"Off with you," Benjamin thrust him back, and in the act the pistol wavered. Harry slashed with his stick at the pistol hand. A yell, an oath, and the shot came together—a shot which went into the mud and sent it spattering about them. Harry sprang away from Benjamin's rush and brought his stick down on the hindquarters of the horses. They plunged forward, and the man in the saddle, wrestling with them, let off another aimless shot. Harry dodged round them and lashed them again, and they bolted down the road. He returned to fling himself upon Benjamin, who was ramming another charge into his pistol. "It seems to be subtraction, Benjamin," said he, embracing the man fervently. "One from two leaves one," and they swayed together, and he found Benjamin's body soft.
Benjamin, panting, cursed him. "Od rot you, why must you meddle, bully? What's your will, burn you? Ha' done now, and—" Benjamin went down on his back in the mud with Harry on top of him. "Ugh! What's the game, bully?"
"I think you call it the high toby," said Harry delicately and began to sing to the tune of a catch:
"Oh, three merry men, three merry men, three highwaymen were we. You in a quag and he on a nag and I on top of the three."
"Lord love you, are you on the road?" Benjamin cried. "Why, rot you, did you want a share then? You should ha' said so, bully. Come on now, my dear, let's up. We do be gentlemen and share fair enough."
"I warrant you I am having my share," Harry laughed; "and I like it very well. But oh, Benjamin, there would have been nought to share if I had not come up. No fun at all, Benjamin." He wrenched the pistol away. "'Tis I have made the business joyous. You are a dull fellow by yourself."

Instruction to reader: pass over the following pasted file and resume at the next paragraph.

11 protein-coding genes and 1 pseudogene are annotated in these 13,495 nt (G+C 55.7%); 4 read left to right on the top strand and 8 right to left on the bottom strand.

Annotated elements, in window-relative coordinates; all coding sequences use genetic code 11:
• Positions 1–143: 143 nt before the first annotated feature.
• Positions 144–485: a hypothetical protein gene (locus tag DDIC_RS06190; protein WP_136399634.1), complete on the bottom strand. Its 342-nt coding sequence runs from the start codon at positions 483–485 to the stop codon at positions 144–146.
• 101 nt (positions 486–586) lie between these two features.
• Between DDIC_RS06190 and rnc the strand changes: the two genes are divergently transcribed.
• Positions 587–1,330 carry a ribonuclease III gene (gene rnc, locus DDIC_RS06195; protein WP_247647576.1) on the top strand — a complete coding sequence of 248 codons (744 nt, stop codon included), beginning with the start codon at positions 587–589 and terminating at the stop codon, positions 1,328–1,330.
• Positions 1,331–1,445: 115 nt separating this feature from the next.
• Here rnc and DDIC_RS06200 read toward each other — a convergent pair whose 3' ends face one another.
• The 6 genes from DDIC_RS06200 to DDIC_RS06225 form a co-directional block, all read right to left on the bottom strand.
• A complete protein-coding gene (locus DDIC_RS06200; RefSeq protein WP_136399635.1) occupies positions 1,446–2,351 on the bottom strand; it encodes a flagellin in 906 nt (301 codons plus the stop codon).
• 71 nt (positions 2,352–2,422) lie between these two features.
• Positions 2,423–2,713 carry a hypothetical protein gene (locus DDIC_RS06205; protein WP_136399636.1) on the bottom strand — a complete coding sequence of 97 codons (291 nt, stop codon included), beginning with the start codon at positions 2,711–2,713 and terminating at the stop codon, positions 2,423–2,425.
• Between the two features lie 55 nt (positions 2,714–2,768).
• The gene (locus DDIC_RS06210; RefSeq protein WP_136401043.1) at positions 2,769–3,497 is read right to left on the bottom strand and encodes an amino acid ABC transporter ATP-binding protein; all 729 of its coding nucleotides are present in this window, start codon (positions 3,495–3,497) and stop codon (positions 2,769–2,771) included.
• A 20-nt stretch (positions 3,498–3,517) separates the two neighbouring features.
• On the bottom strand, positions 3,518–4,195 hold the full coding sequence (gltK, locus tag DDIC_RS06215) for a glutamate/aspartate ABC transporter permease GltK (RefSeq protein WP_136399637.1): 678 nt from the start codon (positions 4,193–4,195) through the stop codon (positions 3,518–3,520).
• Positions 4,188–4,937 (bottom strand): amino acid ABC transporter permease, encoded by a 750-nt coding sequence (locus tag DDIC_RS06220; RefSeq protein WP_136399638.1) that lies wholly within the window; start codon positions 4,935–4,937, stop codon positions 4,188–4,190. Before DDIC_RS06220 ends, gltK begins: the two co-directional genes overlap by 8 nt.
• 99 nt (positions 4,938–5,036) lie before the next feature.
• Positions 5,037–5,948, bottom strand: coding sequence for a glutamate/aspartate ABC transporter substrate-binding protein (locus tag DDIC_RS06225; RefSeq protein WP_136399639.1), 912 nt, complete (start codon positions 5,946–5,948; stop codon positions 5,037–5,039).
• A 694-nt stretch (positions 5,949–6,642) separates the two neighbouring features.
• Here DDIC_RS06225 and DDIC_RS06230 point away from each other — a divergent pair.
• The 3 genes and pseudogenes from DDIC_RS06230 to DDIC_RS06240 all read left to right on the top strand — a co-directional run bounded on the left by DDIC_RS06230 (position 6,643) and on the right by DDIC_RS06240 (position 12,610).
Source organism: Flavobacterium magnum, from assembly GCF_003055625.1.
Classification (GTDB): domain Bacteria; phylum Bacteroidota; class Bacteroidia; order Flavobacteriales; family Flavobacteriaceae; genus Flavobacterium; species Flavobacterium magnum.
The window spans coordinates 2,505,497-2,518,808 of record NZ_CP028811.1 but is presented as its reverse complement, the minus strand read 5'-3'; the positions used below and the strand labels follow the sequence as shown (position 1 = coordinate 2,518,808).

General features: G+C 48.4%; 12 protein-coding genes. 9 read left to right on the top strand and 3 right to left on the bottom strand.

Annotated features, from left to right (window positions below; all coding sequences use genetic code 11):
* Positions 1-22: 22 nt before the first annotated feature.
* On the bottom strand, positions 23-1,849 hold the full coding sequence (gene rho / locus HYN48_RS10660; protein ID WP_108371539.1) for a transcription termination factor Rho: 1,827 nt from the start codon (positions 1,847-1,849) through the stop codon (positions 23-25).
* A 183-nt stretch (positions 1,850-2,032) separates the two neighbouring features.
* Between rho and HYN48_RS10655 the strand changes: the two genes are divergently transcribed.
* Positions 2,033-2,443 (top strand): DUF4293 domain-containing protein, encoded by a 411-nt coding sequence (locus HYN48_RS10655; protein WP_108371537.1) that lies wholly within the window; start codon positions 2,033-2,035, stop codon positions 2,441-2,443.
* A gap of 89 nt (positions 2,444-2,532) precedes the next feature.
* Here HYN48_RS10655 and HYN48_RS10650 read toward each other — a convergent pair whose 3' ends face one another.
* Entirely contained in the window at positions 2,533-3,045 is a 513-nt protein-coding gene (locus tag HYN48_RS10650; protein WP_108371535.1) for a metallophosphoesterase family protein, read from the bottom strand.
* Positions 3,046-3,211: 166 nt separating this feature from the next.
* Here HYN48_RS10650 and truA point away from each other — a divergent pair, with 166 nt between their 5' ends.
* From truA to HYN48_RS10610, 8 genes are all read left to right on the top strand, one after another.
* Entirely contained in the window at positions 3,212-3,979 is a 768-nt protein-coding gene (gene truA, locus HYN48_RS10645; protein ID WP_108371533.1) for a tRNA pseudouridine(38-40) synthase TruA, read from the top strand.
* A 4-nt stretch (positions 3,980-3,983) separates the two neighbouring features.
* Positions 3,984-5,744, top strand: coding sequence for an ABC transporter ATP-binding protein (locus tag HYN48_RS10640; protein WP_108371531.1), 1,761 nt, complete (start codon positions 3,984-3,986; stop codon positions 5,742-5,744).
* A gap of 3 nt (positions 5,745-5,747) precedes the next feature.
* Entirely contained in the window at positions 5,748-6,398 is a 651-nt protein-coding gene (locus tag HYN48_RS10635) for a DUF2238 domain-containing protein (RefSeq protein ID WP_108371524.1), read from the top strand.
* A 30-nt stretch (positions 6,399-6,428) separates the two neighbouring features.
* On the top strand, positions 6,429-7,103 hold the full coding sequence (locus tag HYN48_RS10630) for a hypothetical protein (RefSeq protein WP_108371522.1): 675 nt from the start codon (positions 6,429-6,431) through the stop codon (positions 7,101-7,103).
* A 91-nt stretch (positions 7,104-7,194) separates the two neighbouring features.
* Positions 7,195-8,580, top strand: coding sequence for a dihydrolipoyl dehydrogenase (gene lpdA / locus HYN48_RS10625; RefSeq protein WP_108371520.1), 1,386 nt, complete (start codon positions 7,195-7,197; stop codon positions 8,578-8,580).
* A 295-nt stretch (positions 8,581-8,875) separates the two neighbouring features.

"Rot you," said Benjamin frankly. "When Ned comes back he'll shoot you like vermin."
On which they both heard horses, and both, according to their abilities—Benjamin in the mud, and Harry keeping a sure hold of him—wriggled to look for them.
Harry laughed. It was certainly not a returning Ned. These horses came from the other way, and there were four of them and each had a rider. "I fear your Ned will come too late, Benjamin—if, by the grace of God, he comes at all." So said Harry, chuckling, and to his amazement Benjamin also laughed. Why should Benjamin find consolation in the coming of this posse? It was not credible that they could be allies of his. Highwaymen did not work in gangs of half a dozen.
The four horsemen, urged by the shots or by what they saw, came at a gallop and reined up almost on top of Harry and Benjamin. One of them, a little man with a lean, brown face, called out, "By your leave, sir! What's this?"
"It's a rude fellow, sir," Harry said. "I fear a lewd fellow. By trade a highwayman. The highway, indeed, is his life's love, his adored mistress. Observe how he cleaves to it." He compressed Benjamin, who squelched, into the mud, and rose, standing on Benjamin's chest and stomach.
Benjamin groaned, and the eyes behind his mask rolled towards the little man.
"Filthy dog," that little man said with sincere disgust. "Can I serve you, sir?" he touched his hat to the women in the coach.
"Why, Benjamin has a friend, one Ned. Ned hath a pistol or so and two horses which have bolted with him. But he may yet persuade them to bring back his pistols and him. Now, if you would be so good, it would be convenient in you to ride on and destroy Ned."
"It's a pleasure, sir," the little man showed his teeth. "And the fat rogue there, can I help you with him? Shall we take him on to the constables?"